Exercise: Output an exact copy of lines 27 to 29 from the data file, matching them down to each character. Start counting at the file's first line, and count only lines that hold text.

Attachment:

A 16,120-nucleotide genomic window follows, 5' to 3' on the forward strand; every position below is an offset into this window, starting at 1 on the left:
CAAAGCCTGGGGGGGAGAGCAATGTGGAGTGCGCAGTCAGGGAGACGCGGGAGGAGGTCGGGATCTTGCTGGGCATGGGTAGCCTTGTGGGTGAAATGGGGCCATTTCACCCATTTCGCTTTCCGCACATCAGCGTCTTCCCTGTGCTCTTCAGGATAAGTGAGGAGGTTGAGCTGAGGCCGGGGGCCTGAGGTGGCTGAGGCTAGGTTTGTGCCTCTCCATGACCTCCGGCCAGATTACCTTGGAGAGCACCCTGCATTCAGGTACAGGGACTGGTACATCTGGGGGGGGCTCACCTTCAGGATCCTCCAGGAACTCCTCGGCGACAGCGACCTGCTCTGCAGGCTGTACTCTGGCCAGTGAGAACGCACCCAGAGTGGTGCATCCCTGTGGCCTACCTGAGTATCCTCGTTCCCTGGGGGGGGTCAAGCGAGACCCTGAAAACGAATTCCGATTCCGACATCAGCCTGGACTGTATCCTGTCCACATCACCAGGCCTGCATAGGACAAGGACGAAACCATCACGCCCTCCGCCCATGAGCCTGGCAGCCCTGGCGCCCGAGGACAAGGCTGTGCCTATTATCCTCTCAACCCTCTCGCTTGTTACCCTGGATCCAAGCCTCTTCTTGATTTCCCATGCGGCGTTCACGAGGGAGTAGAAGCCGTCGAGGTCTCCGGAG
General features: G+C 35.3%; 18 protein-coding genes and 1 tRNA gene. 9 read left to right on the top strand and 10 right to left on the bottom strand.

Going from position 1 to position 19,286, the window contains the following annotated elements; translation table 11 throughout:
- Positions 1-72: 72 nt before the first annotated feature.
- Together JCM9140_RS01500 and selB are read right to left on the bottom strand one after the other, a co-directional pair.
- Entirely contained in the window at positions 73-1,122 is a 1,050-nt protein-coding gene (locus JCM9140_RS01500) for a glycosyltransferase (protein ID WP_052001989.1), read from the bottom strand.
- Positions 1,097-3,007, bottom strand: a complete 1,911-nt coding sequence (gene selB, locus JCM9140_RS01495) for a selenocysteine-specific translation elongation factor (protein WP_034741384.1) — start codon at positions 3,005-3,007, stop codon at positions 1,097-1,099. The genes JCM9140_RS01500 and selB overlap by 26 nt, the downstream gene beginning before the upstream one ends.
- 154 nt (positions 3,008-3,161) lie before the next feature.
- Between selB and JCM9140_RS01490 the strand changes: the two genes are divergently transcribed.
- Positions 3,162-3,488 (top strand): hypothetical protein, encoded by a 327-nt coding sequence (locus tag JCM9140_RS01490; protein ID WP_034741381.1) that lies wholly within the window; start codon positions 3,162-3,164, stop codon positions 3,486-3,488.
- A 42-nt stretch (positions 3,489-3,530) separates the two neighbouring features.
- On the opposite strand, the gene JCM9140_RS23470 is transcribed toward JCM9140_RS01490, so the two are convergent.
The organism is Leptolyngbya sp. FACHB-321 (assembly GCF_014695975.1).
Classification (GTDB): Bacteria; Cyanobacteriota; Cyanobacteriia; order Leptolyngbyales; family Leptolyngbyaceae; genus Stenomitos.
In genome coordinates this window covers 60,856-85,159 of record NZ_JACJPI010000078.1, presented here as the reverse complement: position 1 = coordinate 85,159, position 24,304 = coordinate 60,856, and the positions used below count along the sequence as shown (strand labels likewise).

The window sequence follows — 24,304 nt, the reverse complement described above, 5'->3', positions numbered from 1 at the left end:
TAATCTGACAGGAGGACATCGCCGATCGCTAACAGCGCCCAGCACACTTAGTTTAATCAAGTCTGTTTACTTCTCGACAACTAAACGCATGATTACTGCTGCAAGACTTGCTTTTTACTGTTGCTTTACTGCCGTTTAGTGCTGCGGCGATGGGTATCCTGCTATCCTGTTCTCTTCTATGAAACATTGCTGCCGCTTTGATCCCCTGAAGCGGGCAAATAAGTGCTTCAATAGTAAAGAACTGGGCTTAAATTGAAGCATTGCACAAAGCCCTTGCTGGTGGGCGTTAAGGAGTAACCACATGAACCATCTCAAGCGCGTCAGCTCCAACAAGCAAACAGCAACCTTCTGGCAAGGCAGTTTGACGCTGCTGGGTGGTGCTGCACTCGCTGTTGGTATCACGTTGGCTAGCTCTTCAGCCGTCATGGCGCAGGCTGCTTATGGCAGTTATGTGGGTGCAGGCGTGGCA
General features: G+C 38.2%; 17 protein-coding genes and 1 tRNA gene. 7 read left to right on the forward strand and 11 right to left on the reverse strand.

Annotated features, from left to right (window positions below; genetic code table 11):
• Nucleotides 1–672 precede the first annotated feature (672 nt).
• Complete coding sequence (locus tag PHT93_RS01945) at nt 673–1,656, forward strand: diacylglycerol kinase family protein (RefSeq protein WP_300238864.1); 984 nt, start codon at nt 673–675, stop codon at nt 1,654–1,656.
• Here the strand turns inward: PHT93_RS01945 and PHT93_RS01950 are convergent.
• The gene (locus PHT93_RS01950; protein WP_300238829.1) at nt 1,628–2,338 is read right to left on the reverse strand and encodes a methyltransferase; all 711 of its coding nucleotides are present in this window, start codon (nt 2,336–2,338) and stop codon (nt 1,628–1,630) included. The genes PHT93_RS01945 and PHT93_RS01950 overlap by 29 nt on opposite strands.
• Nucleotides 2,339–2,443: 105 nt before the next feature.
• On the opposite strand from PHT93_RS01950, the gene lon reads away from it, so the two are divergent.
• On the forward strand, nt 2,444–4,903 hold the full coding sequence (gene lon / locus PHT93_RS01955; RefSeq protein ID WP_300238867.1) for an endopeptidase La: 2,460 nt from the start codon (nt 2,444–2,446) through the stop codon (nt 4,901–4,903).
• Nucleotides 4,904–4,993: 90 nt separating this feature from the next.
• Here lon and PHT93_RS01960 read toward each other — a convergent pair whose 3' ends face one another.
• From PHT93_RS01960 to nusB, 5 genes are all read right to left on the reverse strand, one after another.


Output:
• On the forward strand, nt 2,444–4,903 hold the full coding sequence (gene lon / locus PHT93_RS01955; RefSeq protein ID WP_300238867.1) for an endopeptidase La: 2,460 nt from the start codon (nt 2,444–2,446) through the stop codon (nt 4,901–4,903).
• Nucleotides 4,904–4,993: 90 nt separating this feature from the next.
• Here lon and PHT93_RS01960 read toward each other — a convergent pair whose 3' ends face one another.